56. 56. International Online eJournal Vol.-III, Issue - 6 August 2011 a component or two by the time Samuel Richardson (1689-1761) and Henry Fielding (1707-1754) turned it into the new form of telling story – well-known today as NOVEL. (Watt 1957) The spread of education led to more readers. The way technique of making papers migrated from China to Europe and Gutenberg’s printing press encouraged more writing, similarly education helped in the spread of more magazines and prose writing. Thus 18th century has more number of magazines and novels to cater the needs of the reading public. The education to females in 18th century gave rise to more number of female readers. (Compton-Rickett) The coarseness of Fielding, Smollett and Stern did not satisfy the aesthetic urge of these female readers. Thus we have women novelist in abundance in the same years. Thus we can perceive that the time, the moment, the philosophies and thoughts of the era has tremendous impact on the art of telling story. Compton- Ricket has rightly noted in The History of English Literature (1946) that the masculine qualities comprehend a broad grasp of general principles, a logical constructive power of a faulty for dealing largely and sanely with the big issues of life. The feminine qualities on the other hand, lie in subtlety rather than vigor of perception, an intuitive insight into the delicate complexities of character and an intensity and tenacity of passion. As illustrations of the masculine and Bi-annual Multi-lingual, Multi-disciplinary & Multi-media eJournal page 39
  57. 57. International Online eJournal Vol.-III, Issue - 6 August 2011 feminine methods of approaching the social life to the late 18th century we have Fielding and Jane Austen, each of them essentially a painter of manners, concerned in the difference between town and country, satirical in treatment, eschewing sentiment as far as possible. Between the, we have a wonderful picture of the time, and the one complements the other, for the difference are rather sexual than purely literal – the one, bold, dashing, painting strong, vivid colours; the other, delicate, subtle, avoiding violent contrasts, and dealing rather in nuances. This proves the point how art of story telling differed from man to woman. The education and experience of Fielding, the man on the roads, and Austen, the woman of the house, reflects the moments lived by the society in their predefined horizons. The increasing number of readers gave rise to NOVEL as the most sought after form of telling story. The Victorians found in Novel what Elizabethans sought in plays. The rise of magazines contributed to the rise of short story also. (Watson 1994). Short stories were a staple of early-19th-century magazines and often led to fame and novel-length projects for their authors, similar to one-act plays. Bi-annual Multi-lingual, Multi-disciplinary & Multi-media eJournal page 40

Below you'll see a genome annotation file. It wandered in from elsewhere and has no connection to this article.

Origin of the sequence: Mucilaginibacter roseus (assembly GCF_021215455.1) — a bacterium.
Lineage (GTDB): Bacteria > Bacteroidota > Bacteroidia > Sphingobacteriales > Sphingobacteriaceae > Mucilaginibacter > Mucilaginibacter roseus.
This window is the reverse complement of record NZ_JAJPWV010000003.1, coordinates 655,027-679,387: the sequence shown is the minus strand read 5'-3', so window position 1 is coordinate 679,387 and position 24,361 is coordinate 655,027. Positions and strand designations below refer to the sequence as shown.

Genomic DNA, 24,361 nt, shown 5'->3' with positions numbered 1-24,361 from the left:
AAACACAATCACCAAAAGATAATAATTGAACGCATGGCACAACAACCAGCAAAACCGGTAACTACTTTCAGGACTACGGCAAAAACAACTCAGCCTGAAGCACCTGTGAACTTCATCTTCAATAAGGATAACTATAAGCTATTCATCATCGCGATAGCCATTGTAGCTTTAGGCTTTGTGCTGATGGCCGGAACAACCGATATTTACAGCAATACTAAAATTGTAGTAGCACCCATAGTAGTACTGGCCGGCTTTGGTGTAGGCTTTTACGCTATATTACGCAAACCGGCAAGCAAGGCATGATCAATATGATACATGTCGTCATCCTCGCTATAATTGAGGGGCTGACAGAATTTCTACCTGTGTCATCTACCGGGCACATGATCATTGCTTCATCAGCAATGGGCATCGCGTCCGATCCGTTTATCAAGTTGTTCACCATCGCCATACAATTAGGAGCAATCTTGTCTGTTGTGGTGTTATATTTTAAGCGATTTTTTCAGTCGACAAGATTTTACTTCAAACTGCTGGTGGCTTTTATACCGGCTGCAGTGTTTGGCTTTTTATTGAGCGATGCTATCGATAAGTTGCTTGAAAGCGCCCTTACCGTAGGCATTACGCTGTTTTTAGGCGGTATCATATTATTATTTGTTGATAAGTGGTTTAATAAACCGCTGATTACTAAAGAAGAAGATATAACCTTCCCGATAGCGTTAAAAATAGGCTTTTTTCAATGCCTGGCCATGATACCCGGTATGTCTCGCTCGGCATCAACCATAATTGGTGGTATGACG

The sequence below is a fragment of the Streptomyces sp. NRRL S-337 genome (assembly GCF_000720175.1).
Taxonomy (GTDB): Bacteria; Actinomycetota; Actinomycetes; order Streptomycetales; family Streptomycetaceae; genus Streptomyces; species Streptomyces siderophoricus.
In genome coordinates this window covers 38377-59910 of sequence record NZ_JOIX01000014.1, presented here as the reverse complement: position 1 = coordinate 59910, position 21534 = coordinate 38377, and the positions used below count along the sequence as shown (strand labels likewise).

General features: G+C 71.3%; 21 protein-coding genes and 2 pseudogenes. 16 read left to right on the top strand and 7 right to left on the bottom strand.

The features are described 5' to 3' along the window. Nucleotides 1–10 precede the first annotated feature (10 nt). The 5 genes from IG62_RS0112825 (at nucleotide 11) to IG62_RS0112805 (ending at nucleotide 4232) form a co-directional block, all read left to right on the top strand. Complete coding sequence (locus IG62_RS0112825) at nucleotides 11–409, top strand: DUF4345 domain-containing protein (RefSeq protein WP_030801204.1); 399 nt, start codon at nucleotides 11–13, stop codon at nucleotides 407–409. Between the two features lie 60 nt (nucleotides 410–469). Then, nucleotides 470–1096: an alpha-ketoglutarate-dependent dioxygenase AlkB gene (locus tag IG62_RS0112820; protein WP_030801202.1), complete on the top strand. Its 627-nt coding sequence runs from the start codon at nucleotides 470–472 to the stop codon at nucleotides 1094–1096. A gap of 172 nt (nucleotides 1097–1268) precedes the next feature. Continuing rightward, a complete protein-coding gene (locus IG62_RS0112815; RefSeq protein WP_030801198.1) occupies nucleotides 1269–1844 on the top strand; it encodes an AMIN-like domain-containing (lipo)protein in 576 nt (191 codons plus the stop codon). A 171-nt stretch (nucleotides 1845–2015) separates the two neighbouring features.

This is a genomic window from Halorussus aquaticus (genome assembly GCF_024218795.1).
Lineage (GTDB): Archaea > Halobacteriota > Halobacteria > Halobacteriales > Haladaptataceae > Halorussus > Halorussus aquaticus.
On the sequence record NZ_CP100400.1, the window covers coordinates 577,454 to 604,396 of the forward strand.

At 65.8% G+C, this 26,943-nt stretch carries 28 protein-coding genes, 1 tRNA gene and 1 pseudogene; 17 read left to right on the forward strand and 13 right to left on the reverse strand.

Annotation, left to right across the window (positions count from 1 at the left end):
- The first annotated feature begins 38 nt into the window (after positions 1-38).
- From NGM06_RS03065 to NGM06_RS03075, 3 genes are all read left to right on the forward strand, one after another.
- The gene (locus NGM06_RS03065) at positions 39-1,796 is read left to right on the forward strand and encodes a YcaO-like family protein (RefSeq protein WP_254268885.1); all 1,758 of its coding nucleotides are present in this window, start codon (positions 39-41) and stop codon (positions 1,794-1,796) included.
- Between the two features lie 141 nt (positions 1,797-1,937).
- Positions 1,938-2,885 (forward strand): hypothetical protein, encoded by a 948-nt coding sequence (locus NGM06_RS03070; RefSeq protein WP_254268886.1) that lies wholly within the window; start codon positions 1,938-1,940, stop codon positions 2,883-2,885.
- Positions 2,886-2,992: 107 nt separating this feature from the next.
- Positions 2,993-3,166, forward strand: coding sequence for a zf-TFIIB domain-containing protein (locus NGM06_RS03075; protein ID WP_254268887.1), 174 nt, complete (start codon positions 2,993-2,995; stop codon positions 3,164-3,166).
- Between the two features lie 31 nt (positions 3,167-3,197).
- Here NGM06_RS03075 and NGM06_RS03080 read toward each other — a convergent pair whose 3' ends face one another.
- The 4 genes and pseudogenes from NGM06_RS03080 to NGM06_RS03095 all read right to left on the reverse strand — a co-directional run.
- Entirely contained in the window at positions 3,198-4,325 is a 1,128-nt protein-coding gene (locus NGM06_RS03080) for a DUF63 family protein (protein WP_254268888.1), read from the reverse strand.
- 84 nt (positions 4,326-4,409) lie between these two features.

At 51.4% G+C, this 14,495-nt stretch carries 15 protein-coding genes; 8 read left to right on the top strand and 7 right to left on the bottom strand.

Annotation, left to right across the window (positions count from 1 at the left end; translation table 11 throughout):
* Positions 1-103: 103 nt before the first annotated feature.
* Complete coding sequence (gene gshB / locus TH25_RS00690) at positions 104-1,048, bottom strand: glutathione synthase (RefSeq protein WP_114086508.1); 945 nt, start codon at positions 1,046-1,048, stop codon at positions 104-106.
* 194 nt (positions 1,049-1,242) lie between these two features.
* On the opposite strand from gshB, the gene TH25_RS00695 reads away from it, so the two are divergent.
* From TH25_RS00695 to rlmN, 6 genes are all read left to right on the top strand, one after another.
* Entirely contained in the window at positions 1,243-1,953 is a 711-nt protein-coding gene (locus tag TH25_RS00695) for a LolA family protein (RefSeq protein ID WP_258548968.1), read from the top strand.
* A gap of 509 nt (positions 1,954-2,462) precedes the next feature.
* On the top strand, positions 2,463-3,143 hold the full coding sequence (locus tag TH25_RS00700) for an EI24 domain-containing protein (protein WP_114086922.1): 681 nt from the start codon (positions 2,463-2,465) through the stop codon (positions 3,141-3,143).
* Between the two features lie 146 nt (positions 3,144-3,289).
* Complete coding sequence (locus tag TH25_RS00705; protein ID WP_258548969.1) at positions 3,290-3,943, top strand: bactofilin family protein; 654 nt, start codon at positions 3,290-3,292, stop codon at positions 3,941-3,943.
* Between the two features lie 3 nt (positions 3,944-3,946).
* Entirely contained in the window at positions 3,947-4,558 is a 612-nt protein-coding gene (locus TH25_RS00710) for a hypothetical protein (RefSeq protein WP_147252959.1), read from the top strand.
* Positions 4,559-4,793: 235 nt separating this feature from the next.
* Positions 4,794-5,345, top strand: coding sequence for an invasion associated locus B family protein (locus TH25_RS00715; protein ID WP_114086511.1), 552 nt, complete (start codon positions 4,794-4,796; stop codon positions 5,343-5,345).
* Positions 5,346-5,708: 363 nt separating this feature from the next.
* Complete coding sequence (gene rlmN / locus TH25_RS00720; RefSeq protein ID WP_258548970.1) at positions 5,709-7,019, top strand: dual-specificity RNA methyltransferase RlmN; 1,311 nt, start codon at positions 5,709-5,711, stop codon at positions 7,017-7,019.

58. 58. International Online eJournal Vol.-III, Issue - 6 August 2011 In the modern times, industrialization & growth of factories influenced the reading habits of people which in turn influenced creative writing also. (Ward 1978). The life became so fast that people were not able to spare more time to read long novels or see long plays. The short story and one-act plays were more suitable form of telling story for such an audience. Thus we find more numbers of such arts of telling stories in 19th and 20th century. But still we find that the art of telling story is not that experimentative. The path and faith breaking philosophies of 19th and 20th century has its own toll on the art of telling stories. Darwin’s proving that the world in not created by God (1860), Freud’s libidal interpretation of human relationship (1896c) and Nietzsche’s final declaration – God is death (1882), shattered the faith of creative genius. It is well said by Mahesh Bhatt (film maker) that artist as a creative person is abnormally and inhumanly sensitive – for him a touch is a blow, a sound is noise and ay misfortune a tragedy. (qt from The Times of India article – “Is M.F. Hussain a Victim?”) The influence of art of telling story does not require detailed mention here. The shattered faith fragmented the lives of people. The remaining work was done by two world wars. The witness of First World War and life under the thread of second was terrible for the sensitive creative mind. What we find in Bi-annual Multi-lingual, Multi-disciplinary & Multi-media eJournal page 41